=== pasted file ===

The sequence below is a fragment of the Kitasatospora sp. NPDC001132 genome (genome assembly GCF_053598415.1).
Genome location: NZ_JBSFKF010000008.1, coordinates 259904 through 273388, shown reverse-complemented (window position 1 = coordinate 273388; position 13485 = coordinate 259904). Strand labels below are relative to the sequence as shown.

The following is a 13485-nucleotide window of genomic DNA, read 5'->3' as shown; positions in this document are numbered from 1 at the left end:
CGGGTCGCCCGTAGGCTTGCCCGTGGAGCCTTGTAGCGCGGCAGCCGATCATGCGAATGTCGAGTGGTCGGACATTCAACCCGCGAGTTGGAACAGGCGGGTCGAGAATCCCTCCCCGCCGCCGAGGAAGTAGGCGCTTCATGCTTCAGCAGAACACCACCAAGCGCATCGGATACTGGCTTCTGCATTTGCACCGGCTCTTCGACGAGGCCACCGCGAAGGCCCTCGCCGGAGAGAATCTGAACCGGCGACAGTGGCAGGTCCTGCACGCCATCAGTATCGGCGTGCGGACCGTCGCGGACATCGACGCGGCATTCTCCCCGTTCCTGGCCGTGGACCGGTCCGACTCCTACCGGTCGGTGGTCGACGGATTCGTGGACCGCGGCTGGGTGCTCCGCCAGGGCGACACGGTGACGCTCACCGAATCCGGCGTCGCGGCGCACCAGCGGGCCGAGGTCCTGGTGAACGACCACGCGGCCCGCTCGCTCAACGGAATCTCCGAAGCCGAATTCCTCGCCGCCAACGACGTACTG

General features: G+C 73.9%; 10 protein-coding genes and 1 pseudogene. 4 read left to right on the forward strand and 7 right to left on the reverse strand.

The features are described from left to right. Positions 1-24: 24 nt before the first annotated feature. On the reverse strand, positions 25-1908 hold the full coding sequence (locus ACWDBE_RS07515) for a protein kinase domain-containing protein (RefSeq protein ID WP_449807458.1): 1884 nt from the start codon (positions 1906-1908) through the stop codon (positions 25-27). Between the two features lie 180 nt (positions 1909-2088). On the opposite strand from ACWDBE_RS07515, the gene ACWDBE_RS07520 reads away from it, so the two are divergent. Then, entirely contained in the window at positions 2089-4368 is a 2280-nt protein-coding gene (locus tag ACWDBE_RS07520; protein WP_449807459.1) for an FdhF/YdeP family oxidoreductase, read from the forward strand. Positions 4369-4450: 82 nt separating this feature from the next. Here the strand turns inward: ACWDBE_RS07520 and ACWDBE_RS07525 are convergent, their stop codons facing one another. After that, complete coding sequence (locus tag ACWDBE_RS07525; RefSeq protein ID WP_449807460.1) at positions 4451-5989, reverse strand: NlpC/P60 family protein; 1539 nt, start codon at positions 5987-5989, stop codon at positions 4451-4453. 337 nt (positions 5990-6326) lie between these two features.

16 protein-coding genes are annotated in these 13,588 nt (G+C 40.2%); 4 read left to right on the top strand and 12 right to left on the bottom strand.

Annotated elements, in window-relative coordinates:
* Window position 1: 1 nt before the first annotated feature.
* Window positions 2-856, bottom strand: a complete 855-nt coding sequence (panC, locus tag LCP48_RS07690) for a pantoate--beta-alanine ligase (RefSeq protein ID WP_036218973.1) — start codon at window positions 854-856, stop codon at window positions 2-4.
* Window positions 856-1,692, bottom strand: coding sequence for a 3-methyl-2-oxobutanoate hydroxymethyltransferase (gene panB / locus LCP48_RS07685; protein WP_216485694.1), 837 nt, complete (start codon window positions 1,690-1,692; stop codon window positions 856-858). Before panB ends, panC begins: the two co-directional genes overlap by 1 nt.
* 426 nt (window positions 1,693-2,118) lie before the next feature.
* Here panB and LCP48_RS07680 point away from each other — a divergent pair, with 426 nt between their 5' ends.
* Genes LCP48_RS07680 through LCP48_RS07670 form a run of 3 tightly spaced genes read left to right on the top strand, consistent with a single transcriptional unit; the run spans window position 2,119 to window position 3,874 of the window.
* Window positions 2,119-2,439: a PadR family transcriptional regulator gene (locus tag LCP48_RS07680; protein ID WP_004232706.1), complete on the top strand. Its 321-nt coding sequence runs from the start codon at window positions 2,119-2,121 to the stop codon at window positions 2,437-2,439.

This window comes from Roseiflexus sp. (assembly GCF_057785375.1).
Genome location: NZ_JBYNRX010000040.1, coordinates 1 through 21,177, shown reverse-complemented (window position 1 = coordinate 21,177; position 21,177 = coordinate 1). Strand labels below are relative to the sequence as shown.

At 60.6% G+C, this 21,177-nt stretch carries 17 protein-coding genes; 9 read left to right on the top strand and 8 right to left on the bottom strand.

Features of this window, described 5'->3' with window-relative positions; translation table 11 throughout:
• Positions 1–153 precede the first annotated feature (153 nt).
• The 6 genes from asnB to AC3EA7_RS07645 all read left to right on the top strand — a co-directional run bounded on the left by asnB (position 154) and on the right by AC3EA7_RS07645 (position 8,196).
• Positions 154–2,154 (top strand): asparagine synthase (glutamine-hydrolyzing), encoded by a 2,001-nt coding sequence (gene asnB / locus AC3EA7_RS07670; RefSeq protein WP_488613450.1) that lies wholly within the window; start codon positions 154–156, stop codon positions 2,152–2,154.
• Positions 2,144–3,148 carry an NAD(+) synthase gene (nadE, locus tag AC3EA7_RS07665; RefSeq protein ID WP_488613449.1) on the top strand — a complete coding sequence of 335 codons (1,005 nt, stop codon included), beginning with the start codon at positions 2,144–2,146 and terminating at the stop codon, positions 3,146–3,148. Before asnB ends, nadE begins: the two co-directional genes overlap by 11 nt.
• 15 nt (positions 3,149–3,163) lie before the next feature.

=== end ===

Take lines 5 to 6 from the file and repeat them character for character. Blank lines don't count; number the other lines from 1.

General features: G+C 73.9%; 10 protein-coding genes and 1 pseudogene. 4 read left to right on the forward strand and 7 right to left on the reverse strand.

The features are described from left to right. Positions 1-24: 24 nt before the first annotated feature. On the reverse strand, positions 25-1908 hold the full coding sequence (locus ACWDBE_RS07515) for a protein kinase domain-containing protein (RefSeq protein ID WP_449807458.1): 1884 nt from the start codon (positions 1906-1908) through the stop codon (positions 25-27). Between the two features lie 180 nt (positions 1909-2088). On the opposite strand from ACWDBE_RS07515, the gene ACWDBE_RS07520 reads away from it, so the two are divergent. Then, entirely contained in the window at positions 2089-4368 is a 2280-nt protein-coding gene (locus tag ACWDBE_RS07520; protein WP_449807459.1) for an FdhF/YdeP family oxidoreductase, read from the forward strand. Positions 4369-4450: 82 nt separating this feature from the next. Here the strand turns inward: ACWDBE_RS07520 and ACWDBE_RS07525 are convergent, their stop codons facing one another. After that, complete coding sequence (locus tag ACWDBE_RS07525; RefSeq protein ID WP_449807460.1) at positions 4451-5989, reverse strand: NlpC/P60 family protein; 1539 nt, start codon at positions 5987-5989, stop codon at positions 4451-4453. 337 nt (positions 5990-6326) lie between these two features.